–      – /         /     

Mutuwaa in taa zoo sai nadam,

     v    /–    –   –  /      v    


In jaa kake in dangin ajam,                            

 –   –   v/ v  –   – / –    v  –   

Lotton zakuwatta ga ‘yan adam,

   –  –    v/ v   –   v   v /  –   v   –

Aka iskee dut daɗa sun karii.

 v  v           v v / –     –              (Sa’id 1978a: 327 – 8)


1.    We should praise the Almighty Allah,                 He sent the Father of Faxima,

Allah’s religion is complete,                      We should seek for Allah’a peace and blessings,

On the exalted Ahmad an immaculate.

8.    For Allah’s sake we abstain from an ilicit act,                   For a demise when it comes then a rue.

An Arab you are or non – Arabs,                           For when it reach every human,

Is to find everyone has finished.       

When we look at the structure of ‘Mutadaarak’ metre (which is the metre of the poem) and the structure displayed by the poem, it reveals movements of some units (metrical positions) in between feet in the sequence. The second and third hemistich of line (2experience close backward metrical shift, where a single prosodic unit /v/ is shifted from the medial position of the second foot in the sequence to the medial position of the first foot, i.e. / – v – / – v – / – v – / becomes /–    – / – – / – v – /. In this movement it is the single mora /v/ of the medial position that is moved and attached to the single mora of the preceding foot in the sequence forming a double mora / – /. However, even with the movement, the number of mora per hemistich is still maintained, i.e. (15).

However, in the fifth hemistich of line 2 and 8, the movement here is from the last double mora of the second foot, where a single mora is shifted to the position of the substituted single mora of the first foot in the hemistich, i.e. / – v – / – v – / – v – / changed to / v   /  v  /  v  / (meaning there is substitution in the first foot), and then, / v   /  v  /  v  / changed to / v v   /  v v/  v  /.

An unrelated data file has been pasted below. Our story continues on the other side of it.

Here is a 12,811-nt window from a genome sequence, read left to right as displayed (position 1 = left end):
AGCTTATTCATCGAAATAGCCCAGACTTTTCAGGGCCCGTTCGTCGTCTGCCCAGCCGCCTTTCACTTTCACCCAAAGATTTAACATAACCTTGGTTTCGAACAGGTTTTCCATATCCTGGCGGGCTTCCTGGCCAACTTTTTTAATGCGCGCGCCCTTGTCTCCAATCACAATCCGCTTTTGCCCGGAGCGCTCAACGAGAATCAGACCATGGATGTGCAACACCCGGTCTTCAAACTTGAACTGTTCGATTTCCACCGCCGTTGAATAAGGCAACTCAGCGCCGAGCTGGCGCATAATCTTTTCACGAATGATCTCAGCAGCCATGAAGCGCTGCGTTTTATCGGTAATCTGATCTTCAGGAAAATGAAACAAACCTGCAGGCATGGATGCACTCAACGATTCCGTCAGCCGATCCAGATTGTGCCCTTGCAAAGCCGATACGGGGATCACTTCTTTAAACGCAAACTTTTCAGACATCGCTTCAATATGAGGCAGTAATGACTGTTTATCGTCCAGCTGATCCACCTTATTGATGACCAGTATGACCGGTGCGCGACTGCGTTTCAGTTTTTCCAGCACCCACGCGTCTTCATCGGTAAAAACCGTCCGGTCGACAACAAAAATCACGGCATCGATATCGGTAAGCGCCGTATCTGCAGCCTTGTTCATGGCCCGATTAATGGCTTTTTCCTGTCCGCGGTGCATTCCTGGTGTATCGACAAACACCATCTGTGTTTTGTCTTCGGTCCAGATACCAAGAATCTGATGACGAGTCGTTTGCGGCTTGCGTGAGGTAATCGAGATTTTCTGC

Furthermore, in the second hemistich of line (8), the shifting is a close forward metrical shift between 1st and 2nd foot of the sequence, where the movement is from the 1st to the 2nd foot in the sequence (forward). That is,

(8)                              Mutuwaa in taa zoo sai nadam,

        v  v    /–    –   –   /     v  

This can be illustrated as;/    v   /  v  /  v  / becoming / v v  /      /  v  / as a result of metrical shift between adjacent foot, i.e. from first to second foot in the sequence, thus;  Forward Closed Metrical Shift’.

Metrical Substitution in written poems

Substitution involves a replacement of one unit or sequence of units by another in the process of using the language. According to Matthews (1997:361), ‘Substitution’ is defined as a “replacement” of one unit or sequences of units by another”.

In prosodic context, it involves substitution of a prosodic unit (mora) with another unit at different intervals within a particular metrical foot. However in substitution, the number of mora per foot is maintained even if the substituted form differs from its original feature. Substitution of a unit or sequence of units in poetic foot/feet can be exemplified in the following Hausa written poems:

We can have an example of Substitution from the poem of Shehu Usmanu titled: “Gargaɗi da Tsoratarwa”.

The poem is in ‘Mutadaarak’ metre, which involves a sequence of foot no. 5 (Faa’ilun = / – v – /) repeated three to four times per hemistich (i.e. 5 + 5 + 5 (+ 5) - is optional) (see Sa’id 1978a:29- ).

(9).      1. A mu goodee Allah ‘yan uwaa,

     v    v     – / –    –  – /   –    v    –      

    Mun saamoo babbas saamuwaa.

        –     –     – /  –    – /  –     v    –


11.   Da tuwoo da miyaa naamaa furaa,